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How many students at LAUSD, exactly?, ‘Crying kid’ goes viral

LA School Report | August 20, 2015



school report buzz LAUSDMajor news outlets in the Los Angeles area did a “Los Angeles Unified heads back to school” story this week. But there was no unanimity among them on the number of students the district serves.

Three local television stations — NBC, ABC and CBS — all pegged the number at roughly 550,000, likely ignoring students enrolled at district charter schools. The Los Angeles Times said 650,000, as did City News Service. KPCC said the district has “over 600,00 students.”

So just how many students are there, anyway?

The district’s annual “fingertip facts,” which reflects the most recent data available, put the K-12 enrollment at 643,483, a number determined from the 2014-2015 school year, broken down to 101,060 at charters and 542,433 at traditional schools.

The number for this year will be set on “norm day,” usually the fifth Friday of the school year, which would make it Sept. 18. The number of students enrolled on that day represents the enrollment for the year, and if the district’s recent predictions are accurate, it will be 3 percent fewer than last year.

Everybody got that?

Crying kid goes viral 

The “crying kid” story made the rounds yesterday, including into our Morning Read. It focused on an LAUSD preschooler named Andrew, being interviewed by a reporter before he broke down and cried. It was viewed 7.6 million times through yesterday, making him a bona fide viral sensation.

When asked by a reporter if he would miss his mom on his first day of school, Andrew bravely answered “No.” But it didn’t last. Within moments, the look on his face revealed that yes, he will be missing his mom very much. The tears flowed.

View the video below.

New online tool has searchable data by school

State Superintendent of Public Instruction Tom Torlakson announced earlier this week that his office had created a new online tool that makes searching for vital information school by school easy and user friendly. 

The California Local Control Funding Formula (LCFF) State Priorities Snapshot includes three years of data on schools on three topics: student achievement, student engagement and school climate.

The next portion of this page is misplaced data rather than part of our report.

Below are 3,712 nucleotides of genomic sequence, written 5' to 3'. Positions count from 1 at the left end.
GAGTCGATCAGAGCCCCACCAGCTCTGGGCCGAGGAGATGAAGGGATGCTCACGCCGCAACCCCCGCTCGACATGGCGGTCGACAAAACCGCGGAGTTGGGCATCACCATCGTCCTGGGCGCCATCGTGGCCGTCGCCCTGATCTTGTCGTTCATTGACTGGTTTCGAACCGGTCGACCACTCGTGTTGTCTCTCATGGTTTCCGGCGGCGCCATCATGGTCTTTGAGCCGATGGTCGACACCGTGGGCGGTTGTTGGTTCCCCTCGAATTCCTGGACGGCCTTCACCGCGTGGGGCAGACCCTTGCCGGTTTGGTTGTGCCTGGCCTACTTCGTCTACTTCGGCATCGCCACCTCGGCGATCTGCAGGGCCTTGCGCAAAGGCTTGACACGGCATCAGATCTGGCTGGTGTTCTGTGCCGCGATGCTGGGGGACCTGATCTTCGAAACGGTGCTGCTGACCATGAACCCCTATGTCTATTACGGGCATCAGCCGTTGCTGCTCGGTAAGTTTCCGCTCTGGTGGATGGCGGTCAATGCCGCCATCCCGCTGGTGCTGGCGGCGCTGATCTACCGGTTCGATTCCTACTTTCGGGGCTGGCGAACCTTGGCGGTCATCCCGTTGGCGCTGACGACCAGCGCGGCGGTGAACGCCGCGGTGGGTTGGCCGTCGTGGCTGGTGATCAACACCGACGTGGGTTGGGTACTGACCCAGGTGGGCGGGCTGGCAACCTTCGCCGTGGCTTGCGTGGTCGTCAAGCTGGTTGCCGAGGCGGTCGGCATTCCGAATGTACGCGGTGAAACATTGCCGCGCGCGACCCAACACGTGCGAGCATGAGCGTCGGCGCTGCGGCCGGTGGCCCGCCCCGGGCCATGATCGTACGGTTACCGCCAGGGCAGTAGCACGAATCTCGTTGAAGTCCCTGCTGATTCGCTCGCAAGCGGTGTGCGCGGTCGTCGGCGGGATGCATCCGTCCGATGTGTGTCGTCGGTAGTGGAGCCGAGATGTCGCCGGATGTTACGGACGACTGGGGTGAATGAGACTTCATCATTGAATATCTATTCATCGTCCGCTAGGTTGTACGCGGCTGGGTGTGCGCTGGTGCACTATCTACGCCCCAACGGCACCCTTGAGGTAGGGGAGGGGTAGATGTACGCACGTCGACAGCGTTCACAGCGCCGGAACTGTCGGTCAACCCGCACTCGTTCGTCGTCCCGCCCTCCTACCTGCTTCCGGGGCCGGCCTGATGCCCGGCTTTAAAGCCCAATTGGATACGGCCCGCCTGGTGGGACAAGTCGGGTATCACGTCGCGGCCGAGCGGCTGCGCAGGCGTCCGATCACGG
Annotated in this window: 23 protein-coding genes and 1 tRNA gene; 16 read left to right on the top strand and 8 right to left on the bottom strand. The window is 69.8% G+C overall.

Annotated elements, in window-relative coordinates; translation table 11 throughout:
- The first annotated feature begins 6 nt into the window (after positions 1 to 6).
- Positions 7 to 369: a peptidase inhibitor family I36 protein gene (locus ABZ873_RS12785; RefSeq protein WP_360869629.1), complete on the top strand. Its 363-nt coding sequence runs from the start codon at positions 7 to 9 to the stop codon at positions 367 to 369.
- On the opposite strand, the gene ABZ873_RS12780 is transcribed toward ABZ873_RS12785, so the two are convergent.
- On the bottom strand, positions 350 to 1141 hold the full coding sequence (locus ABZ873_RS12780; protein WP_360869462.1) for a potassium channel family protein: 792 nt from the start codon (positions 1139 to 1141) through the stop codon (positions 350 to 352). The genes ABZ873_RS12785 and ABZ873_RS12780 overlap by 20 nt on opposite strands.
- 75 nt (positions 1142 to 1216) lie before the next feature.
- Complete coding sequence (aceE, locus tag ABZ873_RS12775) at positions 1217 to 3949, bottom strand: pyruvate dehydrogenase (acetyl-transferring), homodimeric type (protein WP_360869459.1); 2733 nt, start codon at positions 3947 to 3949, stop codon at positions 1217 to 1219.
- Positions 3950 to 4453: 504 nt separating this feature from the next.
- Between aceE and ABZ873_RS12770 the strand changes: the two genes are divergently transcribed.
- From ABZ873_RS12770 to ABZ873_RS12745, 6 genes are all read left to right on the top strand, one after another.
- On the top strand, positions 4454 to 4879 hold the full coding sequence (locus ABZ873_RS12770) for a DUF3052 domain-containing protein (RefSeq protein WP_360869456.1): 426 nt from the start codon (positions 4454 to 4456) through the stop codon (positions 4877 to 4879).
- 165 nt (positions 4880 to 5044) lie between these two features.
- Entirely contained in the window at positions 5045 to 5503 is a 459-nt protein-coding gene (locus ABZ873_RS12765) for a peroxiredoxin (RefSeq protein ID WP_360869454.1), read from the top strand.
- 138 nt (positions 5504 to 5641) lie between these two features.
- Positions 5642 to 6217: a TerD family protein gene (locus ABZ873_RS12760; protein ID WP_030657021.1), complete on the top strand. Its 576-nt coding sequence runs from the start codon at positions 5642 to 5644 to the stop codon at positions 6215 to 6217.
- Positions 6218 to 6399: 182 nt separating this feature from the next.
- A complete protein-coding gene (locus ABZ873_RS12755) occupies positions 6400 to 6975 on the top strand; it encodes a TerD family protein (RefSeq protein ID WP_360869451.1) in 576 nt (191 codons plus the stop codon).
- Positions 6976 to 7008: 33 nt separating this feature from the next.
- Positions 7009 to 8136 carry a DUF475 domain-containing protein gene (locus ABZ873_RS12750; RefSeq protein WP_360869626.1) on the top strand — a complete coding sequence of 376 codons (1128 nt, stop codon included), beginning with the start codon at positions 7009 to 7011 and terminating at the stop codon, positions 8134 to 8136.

By typing in the name of a school, you are led to a list of vital information such as demographics, graduation and dropout rates, the number of suspensions and expulsions, Advanced Placement exam results, the number of English learners and more.

School district goes organic

LA Unified has taken big strides over the last few years to make improvements to the quality of food served in its cafeterias, but another California district is turning heads for raising the bar.

The Sausalito Marin City School District this year will become the first district in the nation to serve 100 percent organic and non-GMO (genetically modified organisms) food.

“Most people don’t realize that GMOs are everywhere, especially in processed foods,” says Justin Everett, a consulting chef for The Concious Kitchen, which partnered with the district on the food program. “By embracing fresh, local, organic, non-GMO food, this program successfully disrupts the cycle of unhealthy, pre-packaged, heat and serve meals that dominate school kitchens.”

Study finds disturbing conclusions about teacher/student race relations

A recent study by researchers at American University and Johns Hopkins University reached disturbing conclusions about how non-black teachers view their black students. One of the authors wrote about the study recently on the Brookings Institute’s blog:

We find evidence of systematic biases in teachers’ expectations for the educational attainment of black students. Specifically, non-black teachers have significantly lower educational expectations for black students than black teachers do when evaluating the same students. We cannot determine whether the black teachers are too optimistic, the non-black teachers are too pessimistic, or some combination of the two.

The study also said:

These results are not meant to, nor should they, demonize or implicate teachers. Biases in expectations are generally unintentional and are an artifact of how humans categorize complex information. Rather, we hope to start a dialogue between educators, policymakers, parents, researchers, and other stakeholders about the possible causes and consequences of systematic biases in teachers’ expectations for student achievement and attainment.

The study is especially revealing for LA Unified in light of a recent Los Angeles Times analysis that found a great mismatch in diversity between the study body and its teachers.

 

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